Switzerland wants to banish mercenary firms and tighten the rules for private security companies based in the country in a bid to safeguard its tradition of neutrality, the government said Wednesday.
A draft bill submitted to parliament would ban Swiss-based companies from direct participation in armed conflicts abroad, and from recruiting or training mercenaries in Switzerland.
The proposal, which lawmakers have until the end of January to consider, also requires private security companies to report their activities to Swiss authorities, and to abide by an international code of conduct.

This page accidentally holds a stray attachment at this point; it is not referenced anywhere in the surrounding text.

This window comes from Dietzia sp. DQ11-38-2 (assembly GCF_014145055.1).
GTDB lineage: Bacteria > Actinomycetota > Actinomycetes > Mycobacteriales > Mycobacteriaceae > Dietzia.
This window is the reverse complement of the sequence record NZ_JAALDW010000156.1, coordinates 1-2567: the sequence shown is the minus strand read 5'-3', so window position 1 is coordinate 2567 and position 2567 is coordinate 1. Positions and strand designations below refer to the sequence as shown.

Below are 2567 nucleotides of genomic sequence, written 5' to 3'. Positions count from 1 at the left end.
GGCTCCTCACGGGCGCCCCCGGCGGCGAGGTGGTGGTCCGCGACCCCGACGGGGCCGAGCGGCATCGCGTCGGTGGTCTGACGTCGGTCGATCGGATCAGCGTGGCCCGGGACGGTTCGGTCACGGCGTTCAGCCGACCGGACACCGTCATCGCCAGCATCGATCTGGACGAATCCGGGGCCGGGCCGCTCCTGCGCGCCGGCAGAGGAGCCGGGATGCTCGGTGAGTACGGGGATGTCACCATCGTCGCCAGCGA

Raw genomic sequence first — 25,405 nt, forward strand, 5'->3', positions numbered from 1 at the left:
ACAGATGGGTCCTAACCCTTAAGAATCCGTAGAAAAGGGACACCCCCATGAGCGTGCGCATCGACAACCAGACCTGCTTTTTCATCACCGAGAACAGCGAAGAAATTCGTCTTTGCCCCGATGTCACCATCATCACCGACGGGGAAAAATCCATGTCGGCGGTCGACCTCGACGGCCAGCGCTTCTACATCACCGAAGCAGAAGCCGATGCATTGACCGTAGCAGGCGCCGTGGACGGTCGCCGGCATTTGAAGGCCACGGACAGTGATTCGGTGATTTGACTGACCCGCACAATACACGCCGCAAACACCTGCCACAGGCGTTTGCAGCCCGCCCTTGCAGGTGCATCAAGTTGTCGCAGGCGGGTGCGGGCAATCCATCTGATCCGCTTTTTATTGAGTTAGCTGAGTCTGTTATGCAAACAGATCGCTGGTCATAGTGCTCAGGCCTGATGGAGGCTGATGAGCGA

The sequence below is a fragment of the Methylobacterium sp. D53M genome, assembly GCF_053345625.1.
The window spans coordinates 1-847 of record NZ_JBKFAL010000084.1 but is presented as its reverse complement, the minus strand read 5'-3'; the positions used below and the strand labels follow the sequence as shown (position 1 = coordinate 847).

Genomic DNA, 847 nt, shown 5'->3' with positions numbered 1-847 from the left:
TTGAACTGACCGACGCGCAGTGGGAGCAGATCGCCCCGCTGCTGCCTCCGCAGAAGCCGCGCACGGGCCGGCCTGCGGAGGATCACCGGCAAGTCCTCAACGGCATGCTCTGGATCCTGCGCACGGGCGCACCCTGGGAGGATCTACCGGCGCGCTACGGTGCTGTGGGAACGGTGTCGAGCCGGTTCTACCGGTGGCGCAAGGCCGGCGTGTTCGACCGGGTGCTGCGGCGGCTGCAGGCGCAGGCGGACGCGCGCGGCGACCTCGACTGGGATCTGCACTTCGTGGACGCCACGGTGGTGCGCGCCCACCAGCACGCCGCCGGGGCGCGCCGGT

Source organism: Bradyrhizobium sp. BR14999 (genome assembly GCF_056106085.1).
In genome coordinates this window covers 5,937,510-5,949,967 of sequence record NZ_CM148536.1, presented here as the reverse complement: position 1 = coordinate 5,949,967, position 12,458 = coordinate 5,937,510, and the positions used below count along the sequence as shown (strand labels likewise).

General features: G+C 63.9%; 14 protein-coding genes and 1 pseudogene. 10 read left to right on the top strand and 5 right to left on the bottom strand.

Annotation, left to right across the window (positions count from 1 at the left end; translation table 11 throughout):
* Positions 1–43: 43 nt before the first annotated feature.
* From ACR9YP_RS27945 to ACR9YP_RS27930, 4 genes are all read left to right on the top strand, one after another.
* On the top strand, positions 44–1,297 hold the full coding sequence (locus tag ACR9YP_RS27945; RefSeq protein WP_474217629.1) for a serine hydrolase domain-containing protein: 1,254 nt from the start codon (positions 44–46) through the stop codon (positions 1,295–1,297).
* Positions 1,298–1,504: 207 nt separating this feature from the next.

The code was agreed last year by governments and industry representatives at a meeting in Geneva. It requires companies to respect human rights and the rule of law in conflict zones, to refrain from taking part in military offensives, and to restrict the use of lethal force to instances where the contractor or a third person's life is being protected.
The government said it estimates some 20 private security companies currently operate in Switzerland.
The bill was prompted by the decision of Aegis, one of the world's biggest private security contractors, to set up a Swiss holding company in 2010. Such holding companies are explicitly included in the proposal, meaning Aegis would have to report its activities to Swiss authorities if the bill is passed.
The British company didn't immediately respond to a request for comment.
The bill foresees a penalty of up to three years imprisonment for individuals found to have broken Swiss law.